SHIP STAMP SOCIETY

SHIP STAMP SOCIETY

Interested in Ships and Stamps? The Ship Stamp Society is an international society and publishes it’s journal, Log Book, six time a year.
Other benefits include the availability of a "Packet" for anyone who wants to purchase or sell ship stamps.
Full membership of £17 (UK only) includes receiving Log Book by post, but there is an online membership costing just £12pa.
Full details can be found on our web site at http://www.shipstampsociety.com where you can also join and pay your chosen subscription through Paypal or by cheque.
A free sample of Log Book is available on request.

TRIREME

The stamp shows in the background a “trireme” : viewtopic.php?f=2&t=12113&p=16176&hilit=trireme#!lightbox[gallery]/5/

The Bosnia& Herzegovina Post gives the following by the stamp, most is about the Iris and noting about the depicted vessel.

About Myths and Flora 2007 - The Illyrian Iris in Myths

Perunika (Iris) was named after Perun – Slavic God of Thunder. Legend says that perunika would overgrow in the place that was touched by Perun’s lightning.
Many species of Iris grows in Herzegovina and Dalmatia: Iris illyrica, iris croatica, and Iris pseudopallida. Many antiques writers, such as Teofrast, Nicander and Plinius, mention it.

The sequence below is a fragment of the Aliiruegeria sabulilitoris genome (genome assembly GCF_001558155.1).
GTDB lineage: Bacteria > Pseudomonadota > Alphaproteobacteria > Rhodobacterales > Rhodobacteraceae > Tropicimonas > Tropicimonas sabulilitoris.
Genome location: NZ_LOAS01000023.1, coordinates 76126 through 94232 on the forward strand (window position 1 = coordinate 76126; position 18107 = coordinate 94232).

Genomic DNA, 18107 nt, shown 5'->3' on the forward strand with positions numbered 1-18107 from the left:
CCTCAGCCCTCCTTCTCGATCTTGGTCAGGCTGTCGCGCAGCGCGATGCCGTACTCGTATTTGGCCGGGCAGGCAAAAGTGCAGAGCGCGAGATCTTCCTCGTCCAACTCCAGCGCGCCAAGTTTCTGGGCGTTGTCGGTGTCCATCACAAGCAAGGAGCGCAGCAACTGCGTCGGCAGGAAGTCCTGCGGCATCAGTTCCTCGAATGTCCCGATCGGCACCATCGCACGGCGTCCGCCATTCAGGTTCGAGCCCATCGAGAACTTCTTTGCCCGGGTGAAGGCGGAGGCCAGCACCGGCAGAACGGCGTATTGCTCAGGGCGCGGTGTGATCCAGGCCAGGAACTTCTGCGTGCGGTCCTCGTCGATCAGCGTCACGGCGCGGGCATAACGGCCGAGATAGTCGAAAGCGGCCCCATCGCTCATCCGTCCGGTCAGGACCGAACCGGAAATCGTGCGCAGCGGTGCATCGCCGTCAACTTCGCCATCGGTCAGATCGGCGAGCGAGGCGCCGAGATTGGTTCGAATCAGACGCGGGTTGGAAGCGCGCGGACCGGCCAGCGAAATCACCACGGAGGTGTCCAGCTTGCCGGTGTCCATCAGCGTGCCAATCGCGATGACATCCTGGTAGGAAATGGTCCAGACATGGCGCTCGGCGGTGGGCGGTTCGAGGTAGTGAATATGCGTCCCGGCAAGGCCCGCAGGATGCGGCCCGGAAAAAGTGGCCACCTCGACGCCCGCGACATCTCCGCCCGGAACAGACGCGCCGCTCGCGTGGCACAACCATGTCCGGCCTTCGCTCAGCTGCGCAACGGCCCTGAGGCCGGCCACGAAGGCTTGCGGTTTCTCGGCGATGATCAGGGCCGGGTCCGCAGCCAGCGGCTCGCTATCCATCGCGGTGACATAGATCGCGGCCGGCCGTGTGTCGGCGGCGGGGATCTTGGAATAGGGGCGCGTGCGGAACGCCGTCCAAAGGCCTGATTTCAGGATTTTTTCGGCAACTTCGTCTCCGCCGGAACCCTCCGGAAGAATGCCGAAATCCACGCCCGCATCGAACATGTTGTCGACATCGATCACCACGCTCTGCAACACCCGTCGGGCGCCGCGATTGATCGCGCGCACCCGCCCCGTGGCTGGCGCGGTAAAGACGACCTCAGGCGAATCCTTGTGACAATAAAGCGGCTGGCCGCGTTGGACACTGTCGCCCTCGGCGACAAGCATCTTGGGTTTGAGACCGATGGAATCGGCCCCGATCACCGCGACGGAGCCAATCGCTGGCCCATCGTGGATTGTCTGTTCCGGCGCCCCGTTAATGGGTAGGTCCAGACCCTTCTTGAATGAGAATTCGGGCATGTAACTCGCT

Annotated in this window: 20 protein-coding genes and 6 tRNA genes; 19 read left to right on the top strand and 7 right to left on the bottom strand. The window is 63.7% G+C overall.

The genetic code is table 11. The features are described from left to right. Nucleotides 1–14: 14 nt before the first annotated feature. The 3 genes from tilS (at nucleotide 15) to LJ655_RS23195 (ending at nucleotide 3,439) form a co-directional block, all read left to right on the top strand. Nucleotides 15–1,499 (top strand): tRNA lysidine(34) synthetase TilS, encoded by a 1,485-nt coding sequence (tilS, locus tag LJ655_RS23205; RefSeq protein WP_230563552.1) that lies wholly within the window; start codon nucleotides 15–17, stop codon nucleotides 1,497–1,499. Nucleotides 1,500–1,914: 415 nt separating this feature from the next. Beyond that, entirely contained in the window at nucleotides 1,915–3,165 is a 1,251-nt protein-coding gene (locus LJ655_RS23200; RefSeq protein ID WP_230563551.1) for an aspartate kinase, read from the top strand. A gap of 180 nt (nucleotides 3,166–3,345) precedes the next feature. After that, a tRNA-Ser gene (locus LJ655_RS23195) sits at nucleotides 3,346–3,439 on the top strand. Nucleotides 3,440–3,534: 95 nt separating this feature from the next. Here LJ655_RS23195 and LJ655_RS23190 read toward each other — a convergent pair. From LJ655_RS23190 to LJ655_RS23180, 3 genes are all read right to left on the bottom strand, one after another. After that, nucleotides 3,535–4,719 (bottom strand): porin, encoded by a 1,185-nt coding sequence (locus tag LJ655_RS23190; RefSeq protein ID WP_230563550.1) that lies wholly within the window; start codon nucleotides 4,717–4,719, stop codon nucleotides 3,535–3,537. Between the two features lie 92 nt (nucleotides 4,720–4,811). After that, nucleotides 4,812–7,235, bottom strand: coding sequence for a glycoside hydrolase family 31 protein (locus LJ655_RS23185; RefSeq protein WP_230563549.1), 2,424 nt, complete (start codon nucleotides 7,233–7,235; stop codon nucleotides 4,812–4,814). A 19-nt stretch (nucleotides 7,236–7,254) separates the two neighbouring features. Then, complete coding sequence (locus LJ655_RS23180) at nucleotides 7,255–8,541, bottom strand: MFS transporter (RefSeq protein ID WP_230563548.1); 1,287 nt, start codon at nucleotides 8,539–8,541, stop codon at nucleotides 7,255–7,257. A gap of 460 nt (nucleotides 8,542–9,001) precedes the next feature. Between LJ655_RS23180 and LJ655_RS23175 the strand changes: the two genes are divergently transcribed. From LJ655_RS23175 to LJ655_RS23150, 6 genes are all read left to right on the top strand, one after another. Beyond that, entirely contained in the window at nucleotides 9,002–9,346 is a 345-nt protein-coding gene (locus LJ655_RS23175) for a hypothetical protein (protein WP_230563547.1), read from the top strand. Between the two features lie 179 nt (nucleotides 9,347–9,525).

The root of perunika was used in medicine and in agriculture, but its biggest value was in perfumery. According to the Plinius, the odour of perunika was produced only by Greek cities such as Corint, who led in perfume manufacturing and exported it all over the Mediterranean, and Kizik. Hereof testimony many ceramic pots for perfumes – alabastron and aryballos. In the first fase, the perfume was in liquidity, but Corinthians were started to produce fixed perfume (Greek stymma, something like today’s cream). It was more economical for transport and it was prepared for special pots – pikside.
Many pots for perfumes were found in the field of Narona where, in the IV. century B.C, Greeks founded emporium (port) and established market place in the Neretva, on which boats and ships triere – trireme, were sailing.

Plinius Secundus, in his encyclopedia Naturalis historis writes: “Iris laudatissima in Illyrico, et ibi quoque non in maritimis, sed in silvestribus Drilonis et Naronae”. (Perunika from Illyrica is very praised, not those along the shore, but those in the woods along Drim and Neretva).